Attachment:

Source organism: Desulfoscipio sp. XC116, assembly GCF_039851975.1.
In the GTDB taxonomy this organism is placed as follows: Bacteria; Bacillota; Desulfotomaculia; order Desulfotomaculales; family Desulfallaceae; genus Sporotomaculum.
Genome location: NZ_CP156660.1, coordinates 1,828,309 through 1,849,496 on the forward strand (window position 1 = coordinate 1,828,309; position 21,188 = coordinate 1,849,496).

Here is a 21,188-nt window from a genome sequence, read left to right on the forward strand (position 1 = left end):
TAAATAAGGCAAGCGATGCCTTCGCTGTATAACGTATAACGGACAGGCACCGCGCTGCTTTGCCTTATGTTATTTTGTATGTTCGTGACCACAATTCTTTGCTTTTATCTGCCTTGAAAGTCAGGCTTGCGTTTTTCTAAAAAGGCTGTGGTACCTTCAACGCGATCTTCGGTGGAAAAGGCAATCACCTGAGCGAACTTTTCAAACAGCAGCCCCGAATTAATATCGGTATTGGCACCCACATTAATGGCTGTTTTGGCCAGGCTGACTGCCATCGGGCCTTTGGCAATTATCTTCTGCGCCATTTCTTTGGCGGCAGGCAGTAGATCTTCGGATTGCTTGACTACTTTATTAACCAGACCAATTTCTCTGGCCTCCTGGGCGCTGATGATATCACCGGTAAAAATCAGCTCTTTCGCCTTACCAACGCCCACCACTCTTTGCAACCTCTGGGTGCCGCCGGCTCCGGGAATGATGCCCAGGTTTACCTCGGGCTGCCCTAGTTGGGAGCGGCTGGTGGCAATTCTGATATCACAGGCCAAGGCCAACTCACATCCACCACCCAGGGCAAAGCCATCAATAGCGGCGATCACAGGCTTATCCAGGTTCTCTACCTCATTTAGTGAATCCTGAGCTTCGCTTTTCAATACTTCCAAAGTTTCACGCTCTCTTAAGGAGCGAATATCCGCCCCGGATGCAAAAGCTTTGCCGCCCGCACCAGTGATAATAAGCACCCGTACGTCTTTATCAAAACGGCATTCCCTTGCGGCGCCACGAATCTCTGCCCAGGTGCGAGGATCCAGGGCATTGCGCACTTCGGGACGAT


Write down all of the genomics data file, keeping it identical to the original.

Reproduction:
Source organism: Desulfoscipio sp. XC116, assembly GCF_039851975.1.
In the GTDB taxonomy this organism is placed as follows: Bacteria; Bacillota; Desulfotomaculia; order Desulfotomaculales; family Desulfallaceae; genus Sporotomaculum.
Genome location: NZ_CP156660.1, coordinates 1,828,309 through 1,849,496 on the forward strand (window position 1 = coordinate 1,828,309; position 21,188 = coordinate 1,849,496).

Here is a 21,188-nt window from a genome sequence, read left to right on the forward strand (position 1 = left end):
TAAATAAGGCAAGCGATGCCTTCGCTGTATAACGTATAACGGACAGGCACCGCGCTGCTTTGCCTTATGTTATTTTGTATGTTCGTGACCACAATTCTTTGCTTTTATCTGCCTTGAAAGTCAGGCTTGCGTTTTTCTAAAAAGGCTGTGGTACCTTCAACGCGATCTTCGGTGGAAAAGGCAATCACCTGAGCGAACTTTTCAAACAGCAGCCCCGAATTAATATCGGTATTGGCACCCACATTAATGGCTGTTTTGGCCAGGCTGACTGCCATCGGGCCTTTGGCAATTATCTTCTGCGCCATTTCTTTGGCGGCAGGCAGTAGATCTTCGGATTGCTTGACTACTTTATTAACCAGACCAATTTCTCTGGCCTCCTGGGCGCTGATGATATCACCGGTAAAAATCAGCTCTTTCGCCTTACCAACGCCCACCACTCTTTGCAACCTCTGGGTGCCGCCGGCTCCGGGAATGATGCCCAGGTTTACCTCGGGCTGCCCTAGTTGGGAGCGGCTGGTGGCAATTCTGATATCACAGGCCAAGGCCAACTCACATCCACCACCCAGGGCAAAGCCATCAATAGCGGCGATCACAGGCTTATCCAGGTTCTCTACCTCATTTAGTGAATCCTGAGCTTCGCTTTTCAATACTTCCAAAGTTTCACGCTCTCTTAAGGAGCGAATATCCGCCCCGGATGCAAAAGCTTTGCCGCCCGCACCAGTGATAATAAGCACCCGTACGTCTTTATCAAAACGGCATTCCCTTGCGGCGCCACGAATCTCTGCCCAGGTGCGAGGATCCAGGGCATTGCGCACTTCGGGACGAT